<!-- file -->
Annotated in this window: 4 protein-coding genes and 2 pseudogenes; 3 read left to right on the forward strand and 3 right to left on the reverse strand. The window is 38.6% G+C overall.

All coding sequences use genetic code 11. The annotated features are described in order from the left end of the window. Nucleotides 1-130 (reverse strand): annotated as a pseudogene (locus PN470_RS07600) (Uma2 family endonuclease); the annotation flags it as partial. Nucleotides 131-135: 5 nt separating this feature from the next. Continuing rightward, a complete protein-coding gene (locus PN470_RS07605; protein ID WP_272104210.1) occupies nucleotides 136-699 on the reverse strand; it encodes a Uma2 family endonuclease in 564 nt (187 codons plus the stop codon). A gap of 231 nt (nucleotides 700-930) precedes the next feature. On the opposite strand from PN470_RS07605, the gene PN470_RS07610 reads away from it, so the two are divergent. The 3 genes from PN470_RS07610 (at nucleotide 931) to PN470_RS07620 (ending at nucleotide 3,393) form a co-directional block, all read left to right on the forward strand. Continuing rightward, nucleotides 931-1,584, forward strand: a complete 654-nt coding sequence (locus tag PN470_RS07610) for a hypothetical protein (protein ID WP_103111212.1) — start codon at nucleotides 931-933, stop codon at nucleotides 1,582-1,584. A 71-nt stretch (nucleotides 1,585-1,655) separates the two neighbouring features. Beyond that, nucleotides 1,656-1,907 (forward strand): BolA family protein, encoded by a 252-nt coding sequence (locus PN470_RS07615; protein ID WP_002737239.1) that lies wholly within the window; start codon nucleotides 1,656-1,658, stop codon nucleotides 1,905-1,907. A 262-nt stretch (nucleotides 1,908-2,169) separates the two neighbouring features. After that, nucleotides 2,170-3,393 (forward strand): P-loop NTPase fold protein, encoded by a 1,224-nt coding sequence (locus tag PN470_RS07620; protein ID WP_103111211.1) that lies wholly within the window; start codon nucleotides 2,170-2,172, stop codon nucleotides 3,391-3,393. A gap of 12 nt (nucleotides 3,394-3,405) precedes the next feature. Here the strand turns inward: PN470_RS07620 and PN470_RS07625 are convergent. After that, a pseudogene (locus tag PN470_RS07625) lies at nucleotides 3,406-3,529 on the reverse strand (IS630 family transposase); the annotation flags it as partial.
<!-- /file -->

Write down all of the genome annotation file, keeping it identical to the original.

Annotated in this window: 4 protein-coding genes and 2 pseudogenes; 3 read left to right on the forward strand and 3 right to left on the reverse strand. The window is 38.6% G+C overall.

All coding sequences use genetic code 11. The annotated features are described in order from the left end of the window. Nucleotides 1-130 (reverse strand): annotated as a pseudogene (locus PN470_RS07600) (Uma2 family endonuclease); the annotation flags it as partial. Nucleotides 131-135: 5 nt separating this feature from the next. Continuing rightward, a complete protein-coding gene (locus PN470_RS07605; protein ID WP_272104210.1) occupies nucleotides 136-699 on the reverse strand; it encodes a Uma2 family endonuclease in 564 nt (187 codons plus the stop codon). A gap of 231 nt (nucleotides 700-930) precedes the next feature. On the opposite strand from PN470_RS07605, the gene PN470_RS07610 reads away from it, so the two are divergent. The 3 genes from PN470_RS07610 (at nucleotide 931) to PN470_RS07620 (ending at nucleotide 3,393) form a co-directional block, all read left to right on the forward strand. Continuing rightward, nucleotides 931-1,584, forward strand: a complete 654-nt coding sequence (locus tag PN470_RS07610) for a hypothetical protein (protein ID WP_103111212.1) — start codon at nucleotides 931-933, stop codon at nucleotides 1,582-1,584. A 71-nt stretch (nucleotides 1,585-1,655) separates the two neighbouring features. Beyond that, nucleotides 1,656-1,907 (forward strand): BolA family protein, encoded by a 252-nt coding sequence (locus PN470_RS07615; protein ID WP_002737239.1) that lies wholly within the window; start codon nucleotides 1,656-1,658, stop codon nucleotides 1,905-1,907. A 262-nt stretch (nucleotides 1,908-2,169) separates the two neighbouring features. After that, nucleotides 2,170-3,393 (forward strand): P-loop NTPase fold protein, encoded by a 1,224-nt coding sequence (locus tag PN470_RS07620; protein ID WP_103111211.1) that lies wholly within the window; start codon nucleotides 2,170-2,172, stop codon nucleotides 3,391-3,393. A gap of 12 nt (nucleotides 3,394-3,405) precedes the next feature. Here the strand turns inward: PN470_RS07620 and PN470_RS07625 are convergent. After that, a pseudogene (locus tag PN470_RS07625) lies at nucleotides 3,406-3,529 on the reverse strand (IS630 family transposase); the annotation flags it as partial.